Go Green - But beware Taipei City's electric scooter hurdles


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Photo by Jeffrey W on Unsplash

The decision was made. It had been the subject of months of discussion. We were going to buy a scooter.

Not just any scooter. We were going to go green and buy an electric scooter in line with Taiwan’s 2050 Net Zero Pathway. We were going to be way ahead of the government’s commitment that all scooter sales be electric by 2040.

A recent move has placed our new residence just a bit further away from the services of the trusty MRT. Buses are plentiful but it does require walking to the nearest bus stop. We had, however, compared with our previous residence, managed to move within the geographic circle of the rental scooter system. We avail ourselves regularly of both of those means of transport and they adequately support most of our needs.

However, 3 nights a week of evening classes and just the desire to zip around for errands and the exercise facilities had set the discussion in motion once more. The other factor was the financial incentives offered by Taipei City following the purchase of an electric scooter and that was really the tipping point in terms of the financial outlay for a new scooter.

We’d done the rounds of the secondhand market, but models are scarce and the asking price was not much less than a brand-spanking new scooter. When those factors were taken into consideration, the attractiveness of the financial incentives just seemed to tip the decision in favor of a new model.

Our household consists of a Taiwanese citizen and a foreign spouse on a Taiwan Join Family Resident Visa (JFRV). It is a great, flexible visa with most aspects of life in Taiwan. No complaints.

We settled on the brand, probably the most well-known, and made an appointment at the closest outlet. Upon arrival, we were certainly treated well by the salesperson. A decision had already been made to opt for the 50cc model, not only due to price but from experience, renting this model at least 3 times a week for night school transit. The 50cc model provided everything that was needed.

The incentive on offer, according to the website, was NT$17,000. This amount was not to be ignored. This amount does not come from the purchase price. The purchase is made and then it requires an application to Taipei City to receive reimbursement.

Next was the color choice, a bit underwhelming. Powder pink/purple combination or what some would call off-white, but designers may call, ivory. Off-white was selected. There was also a free-of-charge NT$4000 accessory package being offered. Just tick the box.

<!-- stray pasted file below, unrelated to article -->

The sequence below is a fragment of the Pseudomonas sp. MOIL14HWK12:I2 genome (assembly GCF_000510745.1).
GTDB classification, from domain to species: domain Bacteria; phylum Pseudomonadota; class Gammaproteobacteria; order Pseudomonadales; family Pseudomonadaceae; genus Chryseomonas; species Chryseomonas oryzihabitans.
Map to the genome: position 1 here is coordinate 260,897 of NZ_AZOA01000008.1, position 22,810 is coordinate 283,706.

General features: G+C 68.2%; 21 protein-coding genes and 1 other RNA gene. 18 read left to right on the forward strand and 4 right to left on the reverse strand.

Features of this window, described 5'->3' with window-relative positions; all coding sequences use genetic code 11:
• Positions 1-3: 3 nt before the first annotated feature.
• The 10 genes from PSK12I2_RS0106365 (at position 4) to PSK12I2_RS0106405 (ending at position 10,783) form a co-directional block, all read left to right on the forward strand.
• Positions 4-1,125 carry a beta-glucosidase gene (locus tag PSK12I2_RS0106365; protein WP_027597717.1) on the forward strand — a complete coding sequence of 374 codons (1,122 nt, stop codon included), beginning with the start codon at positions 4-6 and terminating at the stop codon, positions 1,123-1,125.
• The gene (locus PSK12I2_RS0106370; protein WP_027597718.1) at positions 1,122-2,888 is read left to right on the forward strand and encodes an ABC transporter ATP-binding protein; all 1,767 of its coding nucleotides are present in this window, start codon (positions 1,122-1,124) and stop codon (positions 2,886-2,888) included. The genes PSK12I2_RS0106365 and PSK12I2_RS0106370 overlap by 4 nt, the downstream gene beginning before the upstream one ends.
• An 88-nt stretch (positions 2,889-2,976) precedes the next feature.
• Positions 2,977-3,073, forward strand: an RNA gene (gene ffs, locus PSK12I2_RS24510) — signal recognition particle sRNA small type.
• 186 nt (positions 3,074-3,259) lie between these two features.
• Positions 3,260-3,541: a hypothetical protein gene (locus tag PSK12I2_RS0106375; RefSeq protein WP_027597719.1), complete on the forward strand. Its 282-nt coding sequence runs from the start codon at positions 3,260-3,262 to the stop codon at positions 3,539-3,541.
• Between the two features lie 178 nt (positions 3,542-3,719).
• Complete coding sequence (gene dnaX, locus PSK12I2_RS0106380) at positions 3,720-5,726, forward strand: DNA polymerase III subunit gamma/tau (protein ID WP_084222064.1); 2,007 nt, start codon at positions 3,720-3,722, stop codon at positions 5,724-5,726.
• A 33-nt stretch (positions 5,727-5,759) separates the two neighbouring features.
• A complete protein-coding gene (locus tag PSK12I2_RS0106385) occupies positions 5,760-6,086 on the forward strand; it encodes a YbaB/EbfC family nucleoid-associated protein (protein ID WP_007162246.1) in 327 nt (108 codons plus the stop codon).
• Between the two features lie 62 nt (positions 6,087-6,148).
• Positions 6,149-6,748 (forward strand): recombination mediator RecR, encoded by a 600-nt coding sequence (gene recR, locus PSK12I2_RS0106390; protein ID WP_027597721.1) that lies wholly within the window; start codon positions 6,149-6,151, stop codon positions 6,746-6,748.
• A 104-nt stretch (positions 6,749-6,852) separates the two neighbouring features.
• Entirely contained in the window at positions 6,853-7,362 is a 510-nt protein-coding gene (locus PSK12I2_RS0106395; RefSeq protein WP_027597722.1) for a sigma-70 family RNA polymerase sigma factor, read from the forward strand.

IDs and driver’s licenses were produced. IDs, plural, as we had not decided in whose name to purchase the scooter. Then a discussion began about the NT$17,000 incentive. Turns out this only applies to Taiwanese citizens. Spouse and APRC visa holders are only entitled to receive NT$10,000. I found nothing online to explain the NT$7,000 difference.

Well, no problem, we would purchase the scooter through the citizen side of the family. But remember, you only get “one bite at the cherry”. The incentive does not apply with the purchase of further scooters. Again, no problem. If we wanted another one, soon, we would just accept the NT$10,000 incentive. Pragmatic, a little bit jaded, but we were left with little or no choice.

A credit card was produced, and we were set to get the paperwork underway. It must have been the shiny new nature of our IDs that elicited the fateful question. Why so new? As noted, we have recently moved residences. We had in fact moved in December 2022 from New Taipei City to Taipei City, and we had made sure to change our cards to reflect the new address. At that point, things started to unravel. The salesperson regretfully informed us that to be eligible for the NT$17,000 we needed to be residents of Taipei City for a minimum of 12 months. Again, there was no reason for the imposition of these criteria. Did we need to show commitment to Taipei City?

The salesperson tried one last valiant effort. We could still proceed with the purchase and apply for a NT$7,000 incentive from the central government, but the “one bite at the cherry” rule applies in that instance as well.

Quite quickly, it became evident that our ‘go green’ plans were fading. Some will say that if we were truly committed, we should have opted for the NT$7,000 incentive. But we live on a tight budget, and it did not seem like the best deal in those circumstances.

The salesperson was deflated, and we were very much deflated, not only by the 12-month eligibility period but also by the disparity between the NT$17,000 for citizens and the NT$10,000 for visa holders. We both work hard and pay our taxes. Why does it appear a foreign spouse is entitled to less? Answers will undoubtedly never be forthcoming on those issues. Bureaucracy is often a dark, mysterious pool.

So, we will wait. December is not that far away, but will the incentives still exist? If not, then Santa will need to step up his game. The dream still lingers.

Our member, Paul Shelton has a 30-year history in banking, working as head of Legal & Compliance and MLRO for the Asia Pacific branches of major international financial institutions in Japan, Singapore, Australia, and Hong Kong. He is also experienced at working with financial regulators across the Asia Pacific and provides consultancy services to Taiwanese financial and non-financial industry associations in all aspects of Compliance, AML/Sanctions, and Governance. He resides in Taipei.